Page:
Saturday felt like a day straight out of a Hollywood film.
The plot: a cantankerous but big-hearted character beloved by many passes away unexpectedly, and friends and family from near and far gather in the front yard of his small-town home to honor his memory and swap stories over beers and a barbecue. They laugh, they cry, they reminisce. And they remark about how unfortunate it is that it takes an event like a death to bring everyone together again.
Which is pretty much exactly how things went down. Tara and I found out a week ago that a close family friend – she likened him to “a second dad” – had passed away suddenly and without warning, at the age of 55. Immediately she decided she wanted to be there for the memorial barbecue they were planning in his honor in lieu of an actual funeral. I wanted to support her, so we made arrangements with our respective employers to take Friday off, and hit the road very early that morning. As in, 4:30 AM. The upside? We caught an amazing sunrise near Arlington, Oregon a couple of hours later. The downside? When we rolled into town around 6:30 PM, we had been on the go for 14 hours. Granted, it wasn’t all road time; we stopped to stretch our legs in Baker City, OR and ended up walking around the historic downtown for a good half-hour (and decided we must come back for a weekend visit this winter, especially when we learned the grand old Geiser Hotel is haunted), and stopped for lunch in Boise. 14 may be our lucky number, but fourteen hours in the car is anything but fun. We were thrilled when we reached Ely, and proceeded to check into a motel.
Only to find that every single room in town was booked. Literally.
Turns out there was some horse racing event that, apparently, is a big draw out there. Fortunately, Tara’s dad had room for us, even though her sisters were also staying there along with a few others. It was a crowded house, but we managed just fine. Went out to the local bar and grill for drinks that evening, then Tara and I drove out to the middle of nowhere to look at the stars before hitting bed a little past midnight. It had been a long day.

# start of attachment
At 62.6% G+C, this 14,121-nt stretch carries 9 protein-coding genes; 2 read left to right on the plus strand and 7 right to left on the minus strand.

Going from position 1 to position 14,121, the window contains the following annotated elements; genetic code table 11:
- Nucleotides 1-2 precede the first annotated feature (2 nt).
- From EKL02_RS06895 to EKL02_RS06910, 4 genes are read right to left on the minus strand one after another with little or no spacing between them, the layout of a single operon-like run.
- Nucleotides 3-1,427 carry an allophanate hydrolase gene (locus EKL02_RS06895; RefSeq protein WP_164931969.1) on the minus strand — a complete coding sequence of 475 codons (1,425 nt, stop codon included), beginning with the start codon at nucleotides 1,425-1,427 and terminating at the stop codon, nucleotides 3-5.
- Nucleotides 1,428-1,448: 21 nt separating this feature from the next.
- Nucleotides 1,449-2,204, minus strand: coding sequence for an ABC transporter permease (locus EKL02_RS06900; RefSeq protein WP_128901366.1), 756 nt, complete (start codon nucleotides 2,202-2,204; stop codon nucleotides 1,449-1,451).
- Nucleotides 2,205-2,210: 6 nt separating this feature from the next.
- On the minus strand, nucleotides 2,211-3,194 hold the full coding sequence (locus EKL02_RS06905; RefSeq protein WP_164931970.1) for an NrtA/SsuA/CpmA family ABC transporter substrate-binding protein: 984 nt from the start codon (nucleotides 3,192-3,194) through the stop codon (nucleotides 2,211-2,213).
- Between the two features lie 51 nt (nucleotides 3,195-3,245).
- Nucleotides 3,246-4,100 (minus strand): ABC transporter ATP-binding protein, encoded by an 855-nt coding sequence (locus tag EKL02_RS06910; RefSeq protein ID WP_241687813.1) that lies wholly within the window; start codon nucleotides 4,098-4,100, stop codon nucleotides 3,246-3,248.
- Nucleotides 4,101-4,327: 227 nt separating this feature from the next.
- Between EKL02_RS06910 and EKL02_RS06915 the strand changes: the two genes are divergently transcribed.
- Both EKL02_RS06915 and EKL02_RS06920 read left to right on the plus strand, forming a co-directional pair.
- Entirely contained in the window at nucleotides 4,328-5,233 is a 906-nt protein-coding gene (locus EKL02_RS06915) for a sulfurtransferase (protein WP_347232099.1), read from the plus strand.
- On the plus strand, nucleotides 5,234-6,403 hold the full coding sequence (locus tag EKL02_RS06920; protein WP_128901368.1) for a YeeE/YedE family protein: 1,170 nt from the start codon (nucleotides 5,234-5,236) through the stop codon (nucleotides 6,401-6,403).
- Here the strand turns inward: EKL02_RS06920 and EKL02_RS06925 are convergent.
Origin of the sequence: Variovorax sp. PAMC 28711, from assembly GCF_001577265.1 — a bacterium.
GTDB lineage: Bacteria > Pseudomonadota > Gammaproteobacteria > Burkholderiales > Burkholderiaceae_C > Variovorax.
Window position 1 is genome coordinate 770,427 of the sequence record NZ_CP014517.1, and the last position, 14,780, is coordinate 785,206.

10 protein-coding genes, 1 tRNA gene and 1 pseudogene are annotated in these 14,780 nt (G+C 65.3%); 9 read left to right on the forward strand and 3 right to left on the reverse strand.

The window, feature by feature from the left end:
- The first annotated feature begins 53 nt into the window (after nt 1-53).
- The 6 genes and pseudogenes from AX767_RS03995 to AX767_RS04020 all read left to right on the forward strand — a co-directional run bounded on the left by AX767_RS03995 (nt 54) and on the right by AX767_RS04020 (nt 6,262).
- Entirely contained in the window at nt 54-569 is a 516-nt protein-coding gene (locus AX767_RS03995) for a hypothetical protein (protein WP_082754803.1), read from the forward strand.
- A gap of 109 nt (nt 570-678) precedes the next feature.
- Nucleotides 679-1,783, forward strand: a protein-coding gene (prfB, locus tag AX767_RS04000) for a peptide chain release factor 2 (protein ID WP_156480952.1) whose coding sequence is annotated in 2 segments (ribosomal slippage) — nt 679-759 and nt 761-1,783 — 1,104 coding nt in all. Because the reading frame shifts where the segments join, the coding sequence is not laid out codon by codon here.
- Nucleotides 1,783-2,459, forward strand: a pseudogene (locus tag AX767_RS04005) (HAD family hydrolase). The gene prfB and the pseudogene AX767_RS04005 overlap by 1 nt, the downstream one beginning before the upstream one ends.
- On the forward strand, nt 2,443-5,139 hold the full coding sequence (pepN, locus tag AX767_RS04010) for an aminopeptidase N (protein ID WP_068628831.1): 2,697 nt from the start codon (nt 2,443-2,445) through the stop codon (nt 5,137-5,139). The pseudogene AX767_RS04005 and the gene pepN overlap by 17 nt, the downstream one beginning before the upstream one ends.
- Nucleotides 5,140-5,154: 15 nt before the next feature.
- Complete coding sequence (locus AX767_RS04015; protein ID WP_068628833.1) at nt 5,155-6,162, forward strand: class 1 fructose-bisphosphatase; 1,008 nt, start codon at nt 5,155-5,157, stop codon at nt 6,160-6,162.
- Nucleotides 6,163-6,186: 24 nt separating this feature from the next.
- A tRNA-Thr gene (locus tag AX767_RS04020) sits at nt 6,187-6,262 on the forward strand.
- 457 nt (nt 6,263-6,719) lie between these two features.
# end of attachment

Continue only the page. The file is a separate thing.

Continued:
Saturday we were up early. We went out to breakfast at the Hotel Nevada with Tara’s sister Jessie before heading back to her dad’s house. From there we walked to (the dearly departed) Tom’s house. Only nobody called him Tom; he was Hammer, apparently because he enjoyed getting hammered. While I didn’t know him, I can at least say I got to meet him once, briefly. It was during my first trip to Ely in September, 2011. Tara and I wandered into the Hotel Nevada to grab a cool one, and there was Hammer, parked at the bar, nursing a beer. He was exactly the way everybody describes him: gruff but humorous. He looked half put off to be pulled away from his beer for a moment in order to shake my hand, but half glad to meet me. If that makes sense. So, I knew the guy in passing. After listening to all the stories everybody shared the night before at the bar and during the barbecue on his front lawn, I feel like I have a real good sense of him. I wish I’d had the chance to get to know him better. The day was hot and breezy, with thunderheads building up over the nearby mountains; the occasional rumble of thunder and lightning flickering over the nearby peaks appeared ominous, but never did drift close enough to rain on our parade. The goal was to “get hammered” for Hammer, and we pretty much all did. As he would have wanted it. I had a good time and enjoyed meeting many of Tara’s friends and extended family whom I hadn’t yet become acquainted with. They’re all good people, to be sure. We left around 5:00 to check into a motel where we’d found a vacant room for that night, and then went to the local Mexican restaurant to meet up with several of Tara’s close friends, all of whom I had met on previous visits. After a couple of hours there we went back to the motel, and I fell onto the bed. By that point I was exhausted, and feeling the effects of tequila (and, ahem, Lime-A-Ritas. Don’t judge).
One thing about me: I have an amazing internal alarm clock. Friday morning, I woke up automatically at 3:27 AM, three minutes before the alarm. Sunday morning, I got up at 4:16. We’d had the alarm set for 4:15, only we learned much later – after we got home – that Tara had forgotten to set the alarm. We both just assumed at the time the other person had heard it, I think. Good thing I woke up when I did, or we would have gotten home much later than we wanted! The drive back had fewer stops and seemed to go quicker. It “only” took 13 hours. We got home right around 6 PM, wiped out from our whirlwind visit but glad we went.
I didn’t bring a camera this visit, deciding instead to rely on my phone and Instagram to chronicle the trip. I’m pretty pleased with the results. Here are the photos I uploaded to Instagram…I think they tell a pretty good story.